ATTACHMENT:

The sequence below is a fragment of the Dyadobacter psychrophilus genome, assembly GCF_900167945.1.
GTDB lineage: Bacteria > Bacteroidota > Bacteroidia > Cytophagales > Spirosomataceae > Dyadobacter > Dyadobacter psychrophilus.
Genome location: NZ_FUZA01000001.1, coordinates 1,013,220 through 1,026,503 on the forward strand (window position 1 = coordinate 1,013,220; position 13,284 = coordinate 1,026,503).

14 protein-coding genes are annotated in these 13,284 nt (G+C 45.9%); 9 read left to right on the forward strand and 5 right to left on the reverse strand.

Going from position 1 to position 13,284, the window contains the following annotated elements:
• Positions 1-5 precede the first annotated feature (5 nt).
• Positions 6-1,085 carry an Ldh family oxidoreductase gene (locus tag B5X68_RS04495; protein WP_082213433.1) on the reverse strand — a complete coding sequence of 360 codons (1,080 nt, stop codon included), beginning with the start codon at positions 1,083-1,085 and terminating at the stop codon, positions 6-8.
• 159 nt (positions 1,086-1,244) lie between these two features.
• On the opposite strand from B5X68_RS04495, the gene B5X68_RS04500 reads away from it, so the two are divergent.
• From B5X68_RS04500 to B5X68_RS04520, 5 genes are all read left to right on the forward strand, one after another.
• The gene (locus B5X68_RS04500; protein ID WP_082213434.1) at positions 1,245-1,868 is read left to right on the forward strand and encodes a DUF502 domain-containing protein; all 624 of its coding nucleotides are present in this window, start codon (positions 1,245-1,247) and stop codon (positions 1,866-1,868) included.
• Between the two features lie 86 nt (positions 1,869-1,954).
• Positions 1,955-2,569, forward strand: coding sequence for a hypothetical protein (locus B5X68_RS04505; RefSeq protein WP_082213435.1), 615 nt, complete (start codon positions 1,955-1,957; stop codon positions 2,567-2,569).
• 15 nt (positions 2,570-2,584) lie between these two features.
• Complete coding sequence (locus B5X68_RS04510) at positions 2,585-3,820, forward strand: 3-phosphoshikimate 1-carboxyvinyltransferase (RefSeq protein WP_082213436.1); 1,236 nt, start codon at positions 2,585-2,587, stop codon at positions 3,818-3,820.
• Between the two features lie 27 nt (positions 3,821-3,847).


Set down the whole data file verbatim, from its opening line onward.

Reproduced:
The sequence below is a fragment of the Dyadobacter psychrophilus genome, assembly GCF_900167945.1.
GTDB lineage: Bacteria > Bacteroidota > Bacteroidia > Cytophagales > Spirosomataceae > Dyadobacter > Dyadobacter psychrophilus.
Genome location: NZ_FUZA01000001.1, coordinates 1,013,220 through 1,026,503 on the forward strand (window position 1 = coordinate 1,013,220; position 13,284 = coordinate 1,026,503).

14 protein-coding genes are annotated in these 13,284 nt (G+C 45.9%); 9 read left to right on the forward strand and 5 right to left on the reverse strand.

Going from position 1 to position 13,284, the window contains the following annotated elements:
• Positions 1-5 precede the first annotated feature (5 nt).
• Positions 6-1,085 carry an Ldh family oxidoreductase gene (locus tag B5X68_RS04495; protein WP_082213433.1) on the reverse strand — a complete coding sequence of 360 codons (1,080 nt, stop codon included), beginning with the start codon at positions 1,083-1,085 and terminating at the stop codon, positions 6-8.
• 159 nt (positions 1,086-1,244) lie between these two features.
• On the opposite strand from B5X68_RS04495, the gene B5X68_RS04500 reads away from it, so the two are divergent.
• From B5X68_RS04500 to B5X68_RS04520, 5 genes are all read left to right on the forward strand, one after another.
• The gene (locus B5X68_RS04500; protein ID WP_082213434.1) at positions 1,245-1,868 is read left to right on the forward strand and encodes a DUF502 domain-containing protein; all 624 of its coding nucleotides are present in this window, start codon (positions 1,245-1,247) and stop codon (positions 1,866-1,868) included.
• Between the two features lie 86 nt (positions 1,869-1,954).
• Positions 1,955-2,569, forward strand: coding sequence for a hypothetical protein (locus B5X68_RS04505; RefSeq protein WP_082213435.1), 615 nt, complete (start codon positions 1,955-1,957; stop codon positions 2,567-2,569).
• 15 nt (positions 2,570-2,584) lie between these two features.
• Complete coding sequence (locus B5X68_RS04510) at positions 2,585-3,820, forward strand: 3-phosphoshikimate 1-carboxyvinyltransferase (RefSeq protein WP_082213436.1); 1,236 nt, start codon at positions 2,585-2,587, stop codon at positions 3,818-3,820.
• Between the two features lie 27 nt (positions 3,821-3,847).